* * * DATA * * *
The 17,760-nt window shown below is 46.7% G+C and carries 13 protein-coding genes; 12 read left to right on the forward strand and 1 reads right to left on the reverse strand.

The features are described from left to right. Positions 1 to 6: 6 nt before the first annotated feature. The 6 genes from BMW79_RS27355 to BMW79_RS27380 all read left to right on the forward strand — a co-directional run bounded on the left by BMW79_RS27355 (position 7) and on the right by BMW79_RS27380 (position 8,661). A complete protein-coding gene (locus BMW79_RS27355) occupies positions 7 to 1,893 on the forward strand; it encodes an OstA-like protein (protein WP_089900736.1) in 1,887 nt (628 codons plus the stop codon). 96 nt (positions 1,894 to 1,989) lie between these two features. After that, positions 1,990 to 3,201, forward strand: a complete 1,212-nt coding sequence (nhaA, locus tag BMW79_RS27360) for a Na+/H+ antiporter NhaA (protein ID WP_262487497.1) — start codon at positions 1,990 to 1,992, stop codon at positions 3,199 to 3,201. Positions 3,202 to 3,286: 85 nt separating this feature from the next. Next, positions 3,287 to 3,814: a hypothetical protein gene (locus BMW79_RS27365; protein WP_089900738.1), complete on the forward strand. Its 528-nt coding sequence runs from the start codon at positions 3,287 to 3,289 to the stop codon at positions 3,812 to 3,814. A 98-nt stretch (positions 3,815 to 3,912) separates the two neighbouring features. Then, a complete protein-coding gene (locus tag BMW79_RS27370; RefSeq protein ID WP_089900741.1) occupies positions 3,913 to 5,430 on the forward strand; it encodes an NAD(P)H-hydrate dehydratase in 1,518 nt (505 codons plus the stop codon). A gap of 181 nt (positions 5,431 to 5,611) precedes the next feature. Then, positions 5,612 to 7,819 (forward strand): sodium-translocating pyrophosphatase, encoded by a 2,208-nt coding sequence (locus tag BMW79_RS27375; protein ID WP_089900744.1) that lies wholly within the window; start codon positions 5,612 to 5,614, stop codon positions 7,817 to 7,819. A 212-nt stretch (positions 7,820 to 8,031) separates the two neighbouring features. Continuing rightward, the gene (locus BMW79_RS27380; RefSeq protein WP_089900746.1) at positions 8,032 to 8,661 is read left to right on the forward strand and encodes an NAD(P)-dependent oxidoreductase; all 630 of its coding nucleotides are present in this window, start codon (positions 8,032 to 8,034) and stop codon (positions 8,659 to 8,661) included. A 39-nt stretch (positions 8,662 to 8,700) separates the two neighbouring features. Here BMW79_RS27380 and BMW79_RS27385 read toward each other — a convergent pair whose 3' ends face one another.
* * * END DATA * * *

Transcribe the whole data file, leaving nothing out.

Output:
The 17,760-nt window shown below is 46.7% G+C and carries 13 protein-coding genes; 12 read left to right on the forward strand and 1 reads right to left on the reverse strand.

The features are described from left to right. Positions 1 to 6: 6 nt before the first annotated feature. The 6 genes from BMW79_RS27355 to BMW79_RS27380 all read left to right on the forward strand — a co-directional run bounded on the left by BMW79_RS27355 (position 7) and on the right by BMW79_RS27380 (position 8,661). A complete protein-coding gene (locus BMW79_RS27355) occupies positions 7 to 1,893 on the forward strand; it encodes an OstA-like protein (protein WP_089900736.1) in 1,887 nt (628 codons plus the stop codon). 96 nt (positions 1,894 to 1,989) lie between these two features. After that, positions 1,990 to 3,201, forward strand: a complete 1,212-nt coding sequence (nhaA, locus tag BMW79_RS27360) for a Na+/H+ antiporter NhaA (protein ID WP_262487497.1) — start codon at positions 1,990 to 1,992, stop codon at positions 3,199 to 3,201. Positions 3,202 to 3,286: 85 nt separating this feature from the next. Next, positions 3,287 to 3,814: a hypothetical protein gene (locus BMW79_RS27365; protein WP_089900738.1), complete on the forward strand. Its 528-nt coding sequence runs from the start codon at positions 3,287 to 3,289 to the stop codon at positions 3,812 to 3,814. A 98-nt stretch (positions 3,815 to 3,912) separates the two neighbouring features. Then, a complete protein-coding gene (locus tag BMW79_RS27370; RefSeq protein ID WP_089900741.1) occupies positions 3,913 to 5,430 on the forward strand; it encodes an NAD(P)H-hydrate dehydratase in 1,518 nt (505 codons plus the stop codon). A gap of 181 nt (positions 5,431 to 5,611) precedes the next feature. Then, positions 5,612 to 7,819 (forward strand): sodium-translocating pyrophosphatase, encoded by a 2,208-nt coding sequence (locus tag BMW79_RS27375; protein ID WP_089900744.1) that lies wholly within the window; start codon positions 5,612 to 5,614, stop codon positions 7,817 to 7,819. A 212-nt stretch (positions 7,820 to 8,031) separates the two neighbouring features. Continuing rightward, the gene (locus BMW79_RS27380; RefSeq protein WP_089900746.1) at positions 8,032 to 8,661 is read left to right on the forward strand and encodes an NAD(P)-dependent oxidoreductase; all 630 of its coding nucleotides are present in this window, start codon (positions 8,032 to 8,034) and stop codon (positions 8,659 to 8,661) included. A 39-nt stretch (positions 8,662 to 8,700) separates the two neighbouring features. Here BMW79_RS27380 and BMW79_RS27385 read toward each other — a convergent pair whose 3' ends face one another.